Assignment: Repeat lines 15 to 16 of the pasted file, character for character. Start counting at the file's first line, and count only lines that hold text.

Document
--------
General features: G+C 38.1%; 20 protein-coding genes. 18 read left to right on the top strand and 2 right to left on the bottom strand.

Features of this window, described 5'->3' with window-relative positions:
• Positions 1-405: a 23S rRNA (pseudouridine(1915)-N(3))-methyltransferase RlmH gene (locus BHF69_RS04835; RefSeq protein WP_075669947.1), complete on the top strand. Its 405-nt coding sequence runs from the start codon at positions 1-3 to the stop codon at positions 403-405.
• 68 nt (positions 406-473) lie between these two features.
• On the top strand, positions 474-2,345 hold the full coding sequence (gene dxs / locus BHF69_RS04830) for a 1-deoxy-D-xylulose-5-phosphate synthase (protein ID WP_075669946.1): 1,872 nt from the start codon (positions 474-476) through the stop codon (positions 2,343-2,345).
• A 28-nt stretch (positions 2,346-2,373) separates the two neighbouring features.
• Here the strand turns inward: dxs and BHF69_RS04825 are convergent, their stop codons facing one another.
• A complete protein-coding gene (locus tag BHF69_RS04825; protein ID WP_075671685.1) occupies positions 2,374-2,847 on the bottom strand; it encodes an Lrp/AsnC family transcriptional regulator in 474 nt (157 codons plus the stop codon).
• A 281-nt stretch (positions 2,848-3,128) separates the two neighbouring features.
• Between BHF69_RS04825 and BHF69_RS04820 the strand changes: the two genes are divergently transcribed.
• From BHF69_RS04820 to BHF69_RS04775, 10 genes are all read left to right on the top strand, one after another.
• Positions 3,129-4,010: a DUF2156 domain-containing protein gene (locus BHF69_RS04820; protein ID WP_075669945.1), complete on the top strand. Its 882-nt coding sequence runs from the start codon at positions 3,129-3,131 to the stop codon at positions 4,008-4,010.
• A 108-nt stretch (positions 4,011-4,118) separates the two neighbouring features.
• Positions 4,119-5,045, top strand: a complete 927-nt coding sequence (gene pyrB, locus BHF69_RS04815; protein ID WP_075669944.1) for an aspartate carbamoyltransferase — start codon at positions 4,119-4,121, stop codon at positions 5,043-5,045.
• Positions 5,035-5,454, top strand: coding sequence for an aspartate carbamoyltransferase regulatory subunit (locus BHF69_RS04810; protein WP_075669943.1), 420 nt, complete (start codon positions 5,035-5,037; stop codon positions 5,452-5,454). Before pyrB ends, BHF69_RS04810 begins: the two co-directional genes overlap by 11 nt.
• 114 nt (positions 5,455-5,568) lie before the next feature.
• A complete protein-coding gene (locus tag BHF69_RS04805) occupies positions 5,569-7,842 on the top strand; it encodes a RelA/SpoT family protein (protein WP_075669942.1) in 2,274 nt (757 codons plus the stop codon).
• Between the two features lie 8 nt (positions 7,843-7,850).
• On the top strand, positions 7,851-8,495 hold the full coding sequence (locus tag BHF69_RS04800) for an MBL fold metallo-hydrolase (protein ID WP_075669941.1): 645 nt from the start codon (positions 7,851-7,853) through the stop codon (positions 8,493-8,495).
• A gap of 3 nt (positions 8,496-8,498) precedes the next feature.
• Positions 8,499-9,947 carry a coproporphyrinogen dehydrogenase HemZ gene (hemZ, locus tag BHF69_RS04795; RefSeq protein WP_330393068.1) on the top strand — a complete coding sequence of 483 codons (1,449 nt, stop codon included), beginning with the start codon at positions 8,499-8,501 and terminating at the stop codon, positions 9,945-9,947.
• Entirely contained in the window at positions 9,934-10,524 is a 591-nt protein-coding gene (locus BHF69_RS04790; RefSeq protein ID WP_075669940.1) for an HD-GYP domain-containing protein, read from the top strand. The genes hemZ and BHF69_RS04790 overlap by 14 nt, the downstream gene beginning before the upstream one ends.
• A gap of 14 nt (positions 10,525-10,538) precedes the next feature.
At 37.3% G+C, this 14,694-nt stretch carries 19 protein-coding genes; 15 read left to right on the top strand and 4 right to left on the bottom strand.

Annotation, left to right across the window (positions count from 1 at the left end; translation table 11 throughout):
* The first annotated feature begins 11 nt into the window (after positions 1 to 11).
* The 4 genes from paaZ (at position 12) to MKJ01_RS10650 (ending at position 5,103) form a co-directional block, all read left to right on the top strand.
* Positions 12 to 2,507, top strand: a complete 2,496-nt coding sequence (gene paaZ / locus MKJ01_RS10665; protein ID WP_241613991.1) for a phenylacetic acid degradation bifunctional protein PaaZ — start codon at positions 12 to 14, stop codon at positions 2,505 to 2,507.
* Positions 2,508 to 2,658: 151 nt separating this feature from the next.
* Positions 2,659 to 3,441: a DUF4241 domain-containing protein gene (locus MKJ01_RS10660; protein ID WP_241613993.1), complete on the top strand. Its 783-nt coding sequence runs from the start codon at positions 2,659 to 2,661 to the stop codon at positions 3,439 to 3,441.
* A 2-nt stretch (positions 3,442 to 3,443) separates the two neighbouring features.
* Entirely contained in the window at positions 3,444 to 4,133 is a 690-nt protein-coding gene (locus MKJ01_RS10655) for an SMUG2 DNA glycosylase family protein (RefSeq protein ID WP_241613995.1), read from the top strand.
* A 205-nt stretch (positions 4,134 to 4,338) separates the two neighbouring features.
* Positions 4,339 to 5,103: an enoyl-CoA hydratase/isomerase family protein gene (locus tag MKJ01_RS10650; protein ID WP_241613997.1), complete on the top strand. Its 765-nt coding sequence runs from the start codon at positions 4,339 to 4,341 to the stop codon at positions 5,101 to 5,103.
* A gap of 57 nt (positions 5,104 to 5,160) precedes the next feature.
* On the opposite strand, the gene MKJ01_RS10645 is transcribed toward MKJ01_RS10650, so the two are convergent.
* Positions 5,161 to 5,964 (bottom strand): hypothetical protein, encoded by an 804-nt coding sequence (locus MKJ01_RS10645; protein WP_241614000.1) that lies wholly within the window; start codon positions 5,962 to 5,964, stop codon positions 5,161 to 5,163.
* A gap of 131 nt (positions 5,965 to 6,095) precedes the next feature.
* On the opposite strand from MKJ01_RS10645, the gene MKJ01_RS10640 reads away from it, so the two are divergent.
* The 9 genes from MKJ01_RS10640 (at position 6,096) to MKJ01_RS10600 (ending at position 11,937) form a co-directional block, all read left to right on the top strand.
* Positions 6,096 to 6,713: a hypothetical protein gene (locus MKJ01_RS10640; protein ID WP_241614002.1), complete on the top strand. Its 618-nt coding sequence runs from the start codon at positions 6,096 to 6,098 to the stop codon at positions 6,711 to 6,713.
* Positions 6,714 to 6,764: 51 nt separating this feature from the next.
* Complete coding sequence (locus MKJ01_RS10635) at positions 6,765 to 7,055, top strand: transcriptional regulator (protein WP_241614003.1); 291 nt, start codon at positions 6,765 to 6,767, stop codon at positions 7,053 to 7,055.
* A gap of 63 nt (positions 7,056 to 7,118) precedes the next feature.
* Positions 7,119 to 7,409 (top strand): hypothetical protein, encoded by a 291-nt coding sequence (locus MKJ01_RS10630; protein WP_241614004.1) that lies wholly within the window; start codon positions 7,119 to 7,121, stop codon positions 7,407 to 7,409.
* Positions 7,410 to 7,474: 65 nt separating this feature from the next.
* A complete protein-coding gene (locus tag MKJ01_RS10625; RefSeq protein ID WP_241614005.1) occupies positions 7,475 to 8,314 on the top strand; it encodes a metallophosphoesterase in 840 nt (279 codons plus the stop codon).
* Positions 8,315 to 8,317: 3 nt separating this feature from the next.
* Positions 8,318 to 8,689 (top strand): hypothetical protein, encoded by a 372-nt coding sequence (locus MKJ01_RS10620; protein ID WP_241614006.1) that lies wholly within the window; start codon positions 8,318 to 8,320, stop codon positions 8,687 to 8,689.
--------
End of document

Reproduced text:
• Positions 5,035-5,454, top strand: coding sequence for an aspartate carbamoyltransferase regulatory subunit (locus BHF69_RS04810; protein WP_075669943.1), 420 nt, complete (start codon positions 5,035-5,037; stop codon positions 5,452-5,454). Before pyrB ends, BHF69_RS04810 begins: the two co-directional genes overlap by 11 nt.
• 114 nt (positions 5,455-5,568) lie before the next feature.